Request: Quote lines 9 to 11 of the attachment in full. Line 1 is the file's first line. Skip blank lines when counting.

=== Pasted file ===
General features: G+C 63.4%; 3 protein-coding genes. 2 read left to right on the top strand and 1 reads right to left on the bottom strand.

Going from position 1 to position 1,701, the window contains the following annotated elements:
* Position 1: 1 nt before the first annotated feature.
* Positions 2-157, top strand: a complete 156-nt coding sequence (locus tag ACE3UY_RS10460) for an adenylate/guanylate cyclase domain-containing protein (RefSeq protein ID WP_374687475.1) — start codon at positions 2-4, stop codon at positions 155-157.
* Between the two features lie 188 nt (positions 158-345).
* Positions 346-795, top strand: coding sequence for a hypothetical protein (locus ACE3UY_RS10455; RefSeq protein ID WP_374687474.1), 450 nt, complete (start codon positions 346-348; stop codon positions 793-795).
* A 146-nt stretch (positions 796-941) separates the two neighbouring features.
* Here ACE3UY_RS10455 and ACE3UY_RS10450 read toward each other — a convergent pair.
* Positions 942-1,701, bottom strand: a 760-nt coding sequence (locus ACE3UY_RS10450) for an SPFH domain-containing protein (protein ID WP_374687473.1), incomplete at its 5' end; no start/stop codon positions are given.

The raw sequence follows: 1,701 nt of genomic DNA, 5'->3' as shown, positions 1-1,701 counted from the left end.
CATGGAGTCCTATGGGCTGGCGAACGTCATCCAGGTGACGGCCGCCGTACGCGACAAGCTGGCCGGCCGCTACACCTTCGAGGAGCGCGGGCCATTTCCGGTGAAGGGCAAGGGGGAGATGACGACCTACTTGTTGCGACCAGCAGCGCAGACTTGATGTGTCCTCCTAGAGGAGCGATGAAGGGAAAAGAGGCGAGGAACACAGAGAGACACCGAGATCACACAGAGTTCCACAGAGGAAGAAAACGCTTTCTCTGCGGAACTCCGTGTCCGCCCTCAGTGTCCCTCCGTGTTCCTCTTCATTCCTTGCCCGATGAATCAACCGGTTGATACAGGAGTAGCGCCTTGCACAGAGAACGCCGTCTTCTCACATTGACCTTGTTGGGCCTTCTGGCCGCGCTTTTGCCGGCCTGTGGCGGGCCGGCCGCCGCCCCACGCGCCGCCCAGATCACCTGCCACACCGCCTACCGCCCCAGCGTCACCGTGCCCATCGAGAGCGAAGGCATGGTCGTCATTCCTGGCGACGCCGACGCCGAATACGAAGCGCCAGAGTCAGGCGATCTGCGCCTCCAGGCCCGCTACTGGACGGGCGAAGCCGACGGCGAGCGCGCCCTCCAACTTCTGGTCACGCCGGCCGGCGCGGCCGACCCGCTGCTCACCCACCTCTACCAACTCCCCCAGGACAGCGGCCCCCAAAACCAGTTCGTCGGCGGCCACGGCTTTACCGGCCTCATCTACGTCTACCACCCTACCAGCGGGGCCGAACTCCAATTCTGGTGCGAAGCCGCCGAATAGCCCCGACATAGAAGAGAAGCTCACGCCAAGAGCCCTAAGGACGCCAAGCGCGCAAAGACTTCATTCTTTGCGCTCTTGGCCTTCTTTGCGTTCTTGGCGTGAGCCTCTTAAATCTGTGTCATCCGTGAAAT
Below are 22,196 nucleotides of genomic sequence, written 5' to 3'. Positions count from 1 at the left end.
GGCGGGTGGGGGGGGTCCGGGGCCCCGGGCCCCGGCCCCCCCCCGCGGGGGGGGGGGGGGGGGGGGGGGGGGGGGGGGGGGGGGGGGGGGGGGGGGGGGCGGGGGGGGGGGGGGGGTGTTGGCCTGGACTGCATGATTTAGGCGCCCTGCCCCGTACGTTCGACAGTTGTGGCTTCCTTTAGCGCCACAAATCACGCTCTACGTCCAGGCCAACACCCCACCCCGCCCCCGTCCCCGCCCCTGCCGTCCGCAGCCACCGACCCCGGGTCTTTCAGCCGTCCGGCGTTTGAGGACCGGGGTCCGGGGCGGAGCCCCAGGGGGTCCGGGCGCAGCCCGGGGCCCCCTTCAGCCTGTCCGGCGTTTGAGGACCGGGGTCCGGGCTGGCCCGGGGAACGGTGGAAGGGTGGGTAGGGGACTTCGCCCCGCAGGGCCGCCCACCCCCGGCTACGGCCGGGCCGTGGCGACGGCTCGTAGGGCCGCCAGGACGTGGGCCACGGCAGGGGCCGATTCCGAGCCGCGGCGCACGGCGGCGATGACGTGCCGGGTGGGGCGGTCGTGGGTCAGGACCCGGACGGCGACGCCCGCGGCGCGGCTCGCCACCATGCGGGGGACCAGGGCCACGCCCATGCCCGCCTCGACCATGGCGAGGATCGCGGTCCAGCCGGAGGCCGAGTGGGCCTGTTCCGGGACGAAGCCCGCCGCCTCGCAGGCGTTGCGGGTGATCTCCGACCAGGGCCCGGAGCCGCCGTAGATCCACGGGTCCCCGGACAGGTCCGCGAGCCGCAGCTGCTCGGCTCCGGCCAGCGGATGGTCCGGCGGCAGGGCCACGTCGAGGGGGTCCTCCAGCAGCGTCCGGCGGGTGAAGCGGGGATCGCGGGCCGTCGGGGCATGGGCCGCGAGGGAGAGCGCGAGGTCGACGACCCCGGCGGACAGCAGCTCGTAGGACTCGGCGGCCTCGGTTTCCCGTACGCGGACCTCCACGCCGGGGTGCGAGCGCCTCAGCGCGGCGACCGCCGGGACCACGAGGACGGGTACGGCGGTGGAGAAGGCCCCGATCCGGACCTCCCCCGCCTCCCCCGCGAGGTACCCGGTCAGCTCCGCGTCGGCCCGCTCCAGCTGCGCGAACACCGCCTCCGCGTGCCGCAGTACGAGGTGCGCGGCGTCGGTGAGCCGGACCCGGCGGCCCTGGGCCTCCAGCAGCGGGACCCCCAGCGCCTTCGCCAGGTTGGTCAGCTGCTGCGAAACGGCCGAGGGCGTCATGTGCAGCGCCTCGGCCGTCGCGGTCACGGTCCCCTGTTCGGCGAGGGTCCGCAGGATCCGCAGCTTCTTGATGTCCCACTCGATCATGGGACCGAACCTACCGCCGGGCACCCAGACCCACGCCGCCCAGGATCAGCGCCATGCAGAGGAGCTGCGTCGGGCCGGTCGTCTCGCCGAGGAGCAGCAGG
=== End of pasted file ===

* Positions 942-1,701, bottom strand: a 760-nt coding sequence (locus ACE3UY_RS10450) for an SPFH domain-containing protein (protein ID WP_374687473.1), incomplete at its 5' end; no start/stop codon positions are given.

The raw sequence follows: 1,701 nt of genomic DNA, 5'->3' as shown, positions 1-1,701 counted from the left end.
CATGGAGTCCTATGGGCTGGCGAACGTCATCCAGGTGACGGCCGCCGTACGCGACAAGCTGGCCGGCCGCTACACCTTCGAGGAGCGCGGGCCATTTCCGGTGAAGGGCAAGGGGGAGATGACGACCTACTTGTTGCGACCAGCAGCGCAGACTTGATGTGTCCTCCTAGAGGAGCGATGAAGGGAAAAGAGGCGAGGAACACAGAGAGACACCGAGATCACACAGAGTTCCACAGAGGAAGAAAACGCTTTCTCTGCGGAACTCCGTGTCCGCCCTCAGTGTCCCTCCGTGTTCCTCTTCATTCCTTGCCCGATGAATCAACCGGTTGATACAGGAGTAGCGCCTTGCACAGAGAACGCCGTCTTCTCACATTGACCTTGTTGGGCCTTCTGGCCGCGCTTTTGCCGGCCTGTGGCGGGCCGGCCGCCGCCCCACGCGCCGCCCAGATCACCTGCCACACCGCCTACCGCCCCAGCGTCACCGTGCCCATCGAGAGCGAAGGCATGGTCGTCATTCCTGGCGACGCCGACGCCGAATACGAAGCGCCAGAGTCAGGCGATCTGCGCCTCCAGGCCCGCTACTGGACGGGCGAAGCCGACGGCGAGCGCGCCCTCCAACTTCTGGTCACGCCGGCCGGCGCGGCCGACCCGCTGCTCACCCACCTCTACCAACTCCCCCAGGACAGCGGCCCCCAAAACCAGTTCGTCGGCGGCCACGGCTTTACCGGCCTCATCTACGTCTACCACCCTACCAGCGGGGCCGAACTCCAATTCTGGTGCGAAGCCGCCGAATAGCCCCGACATAGAAGAGAAGCTCACGCCAAGAGCCCTAAGGACGCCAAGCGCGCAAAGACTTCATTCTTTGCGCTCTTGGCCTTCTTTGCGTTCTTGGCGTGAGCCTCTTAAATCTGTGTCATCCGTGAAAT